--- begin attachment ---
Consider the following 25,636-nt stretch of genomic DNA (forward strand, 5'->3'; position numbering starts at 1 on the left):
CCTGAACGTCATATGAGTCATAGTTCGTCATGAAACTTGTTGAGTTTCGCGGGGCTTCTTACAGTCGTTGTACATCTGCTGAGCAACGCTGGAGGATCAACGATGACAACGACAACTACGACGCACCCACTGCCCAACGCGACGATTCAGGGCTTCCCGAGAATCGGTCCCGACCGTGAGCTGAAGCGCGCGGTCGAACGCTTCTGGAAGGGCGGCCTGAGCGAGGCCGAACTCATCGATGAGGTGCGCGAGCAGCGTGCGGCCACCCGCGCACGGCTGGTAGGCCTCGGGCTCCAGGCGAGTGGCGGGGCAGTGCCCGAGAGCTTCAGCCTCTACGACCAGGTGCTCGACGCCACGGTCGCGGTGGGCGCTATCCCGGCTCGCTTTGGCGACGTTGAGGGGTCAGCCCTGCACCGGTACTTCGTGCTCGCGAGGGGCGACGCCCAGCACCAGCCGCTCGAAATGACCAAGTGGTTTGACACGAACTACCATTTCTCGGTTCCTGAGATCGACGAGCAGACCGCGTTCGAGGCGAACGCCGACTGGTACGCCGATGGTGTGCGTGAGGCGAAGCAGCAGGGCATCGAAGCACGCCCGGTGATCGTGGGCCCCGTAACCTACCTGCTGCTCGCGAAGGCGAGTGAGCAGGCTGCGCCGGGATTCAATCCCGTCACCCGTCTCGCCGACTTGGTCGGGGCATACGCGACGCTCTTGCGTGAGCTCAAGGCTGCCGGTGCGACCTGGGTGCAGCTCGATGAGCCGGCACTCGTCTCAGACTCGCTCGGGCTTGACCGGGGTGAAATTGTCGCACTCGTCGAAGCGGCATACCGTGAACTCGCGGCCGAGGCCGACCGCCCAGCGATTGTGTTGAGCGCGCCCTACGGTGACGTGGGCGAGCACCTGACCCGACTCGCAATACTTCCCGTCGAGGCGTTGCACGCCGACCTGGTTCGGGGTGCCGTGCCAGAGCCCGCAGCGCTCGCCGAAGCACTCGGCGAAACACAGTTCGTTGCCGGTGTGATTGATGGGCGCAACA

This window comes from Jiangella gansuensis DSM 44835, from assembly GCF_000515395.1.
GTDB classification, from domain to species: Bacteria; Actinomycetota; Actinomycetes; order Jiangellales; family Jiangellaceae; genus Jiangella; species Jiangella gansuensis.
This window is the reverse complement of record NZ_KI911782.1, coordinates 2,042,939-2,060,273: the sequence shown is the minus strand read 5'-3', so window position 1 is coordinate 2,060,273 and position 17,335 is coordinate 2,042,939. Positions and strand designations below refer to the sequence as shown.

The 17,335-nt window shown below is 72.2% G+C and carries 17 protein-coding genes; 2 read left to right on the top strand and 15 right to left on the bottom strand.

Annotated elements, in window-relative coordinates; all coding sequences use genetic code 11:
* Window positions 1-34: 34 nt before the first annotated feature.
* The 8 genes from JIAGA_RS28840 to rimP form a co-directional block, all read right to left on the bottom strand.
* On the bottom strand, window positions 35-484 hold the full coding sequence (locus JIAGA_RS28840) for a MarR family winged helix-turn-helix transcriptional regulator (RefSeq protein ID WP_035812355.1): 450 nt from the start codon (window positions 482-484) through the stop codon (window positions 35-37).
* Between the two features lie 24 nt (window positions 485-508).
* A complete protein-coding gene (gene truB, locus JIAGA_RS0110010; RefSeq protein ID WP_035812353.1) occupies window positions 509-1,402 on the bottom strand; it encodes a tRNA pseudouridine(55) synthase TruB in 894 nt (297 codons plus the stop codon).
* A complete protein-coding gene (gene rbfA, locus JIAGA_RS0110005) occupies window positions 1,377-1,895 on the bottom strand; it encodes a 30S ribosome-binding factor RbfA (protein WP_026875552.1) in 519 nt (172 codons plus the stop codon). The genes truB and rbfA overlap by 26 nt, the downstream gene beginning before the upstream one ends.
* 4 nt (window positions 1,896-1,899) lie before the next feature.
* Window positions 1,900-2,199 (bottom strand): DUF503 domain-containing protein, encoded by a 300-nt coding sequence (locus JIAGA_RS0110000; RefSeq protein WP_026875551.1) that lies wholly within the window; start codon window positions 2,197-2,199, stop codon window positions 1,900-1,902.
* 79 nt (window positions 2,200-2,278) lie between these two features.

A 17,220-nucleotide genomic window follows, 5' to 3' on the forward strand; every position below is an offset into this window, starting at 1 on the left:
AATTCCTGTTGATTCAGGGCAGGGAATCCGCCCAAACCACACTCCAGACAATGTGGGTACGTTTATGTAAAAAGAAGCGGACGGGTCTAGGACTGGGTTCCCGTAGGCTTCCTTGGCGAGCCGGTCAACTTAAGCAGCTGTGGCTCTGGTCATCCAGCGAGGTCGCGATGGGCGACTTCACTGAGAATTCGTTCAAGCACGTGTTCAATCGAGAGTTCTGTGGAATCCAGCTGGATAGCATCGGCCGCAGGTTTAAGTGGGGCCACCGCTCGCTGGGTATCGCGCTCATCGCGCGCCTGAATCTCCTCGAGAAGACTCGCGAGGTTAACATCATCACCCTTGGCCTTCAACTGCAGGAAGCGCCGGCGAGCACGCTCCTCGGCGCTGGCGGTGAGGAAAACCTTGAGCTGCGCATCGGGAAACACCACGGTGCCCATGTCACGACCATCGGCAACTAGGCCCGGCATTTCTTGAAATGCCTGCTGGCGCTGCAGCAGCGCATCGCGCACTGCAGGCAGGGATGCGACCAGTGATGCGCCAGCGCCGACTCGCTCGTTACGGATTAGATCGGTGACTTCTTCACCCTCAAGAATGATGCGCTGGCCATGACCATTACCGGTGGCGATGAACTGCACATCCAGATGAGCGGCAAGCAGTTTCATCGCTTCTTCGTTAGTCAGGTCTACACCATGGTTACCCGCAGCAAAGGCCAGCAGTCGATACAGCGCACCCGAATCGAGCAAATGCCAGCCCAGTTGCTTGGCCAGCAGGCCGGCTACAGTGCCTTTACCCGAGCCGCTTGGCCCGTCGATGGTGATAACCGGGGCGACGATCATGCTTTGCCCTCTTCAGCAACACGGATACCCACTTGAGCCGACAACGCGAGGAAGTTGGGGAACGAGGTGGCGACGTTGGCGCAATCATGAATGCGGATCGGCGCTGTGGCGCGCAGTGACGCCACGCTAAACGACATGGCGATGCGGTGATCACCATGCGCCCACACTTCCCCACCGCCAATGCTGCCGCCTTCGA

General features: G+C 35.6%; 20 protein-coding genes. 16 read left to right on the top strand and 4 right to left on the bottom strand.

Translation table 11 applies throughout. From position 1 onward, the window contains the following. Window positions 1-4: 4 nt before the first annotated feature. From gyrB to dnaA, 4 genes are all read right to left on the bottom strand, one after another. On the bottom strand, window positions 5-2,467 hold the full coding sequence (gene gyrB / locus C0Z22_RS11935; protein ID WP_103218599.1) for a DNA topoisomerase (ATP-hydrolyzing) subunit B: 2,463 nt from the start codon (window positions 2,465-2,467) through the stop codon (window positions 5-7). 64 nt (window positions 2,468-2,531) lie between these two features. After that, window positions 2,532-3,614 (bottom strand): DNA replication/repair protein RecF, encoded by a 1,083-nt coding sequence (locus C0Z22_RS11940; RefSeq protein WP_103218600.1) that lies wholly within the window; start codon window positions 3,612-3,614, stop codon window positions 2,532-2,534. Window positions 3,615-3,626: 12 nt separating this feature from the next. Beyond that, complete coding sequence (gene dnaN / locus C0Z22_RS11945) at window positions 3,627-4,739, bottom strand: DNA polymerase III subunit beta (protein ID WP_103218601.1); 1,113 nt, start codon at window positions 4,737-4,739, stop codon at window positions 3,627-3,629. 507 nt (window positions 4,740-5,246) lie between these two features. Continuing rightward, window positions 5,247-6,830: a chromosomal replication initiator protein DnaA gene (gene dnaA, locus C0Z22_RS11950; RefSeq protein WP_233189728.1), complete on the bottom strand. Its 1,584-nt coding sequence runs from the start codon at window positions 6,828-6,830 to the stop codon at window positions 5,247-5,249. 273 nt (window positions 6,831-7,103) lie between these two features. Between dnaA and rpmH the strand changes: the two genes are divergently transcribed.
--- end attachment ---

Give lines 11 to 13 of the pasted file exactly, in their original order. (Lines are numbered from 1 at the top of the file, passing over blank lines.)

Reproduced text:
* Between the two features lie 24 nt (window positions 485-508).
* A complete protein-coding gene (gene truB, locus JIAGA_RS0110010; RefSeq protein ID WP_035812353.1) occupies window positions 509-1,402 on the bottom strand; it encodes a tRNA pseudouridine(55) synthase TruB in 894 nt (297 codons plus the stop codon).
* A complete protein-coding gene (gene rbfA, locus JIAGA_RS0110005) occupies window positions 1,377-1,895 on the bottom strand; it encodes a 30S ribosome-binding factor RbfA (protein WP_026875552.1) in 519 nt (172 codons plus the stop codon). The genes truB and rbfA overlap by 26 nt, the downstream gene beginning before the upstream one ends.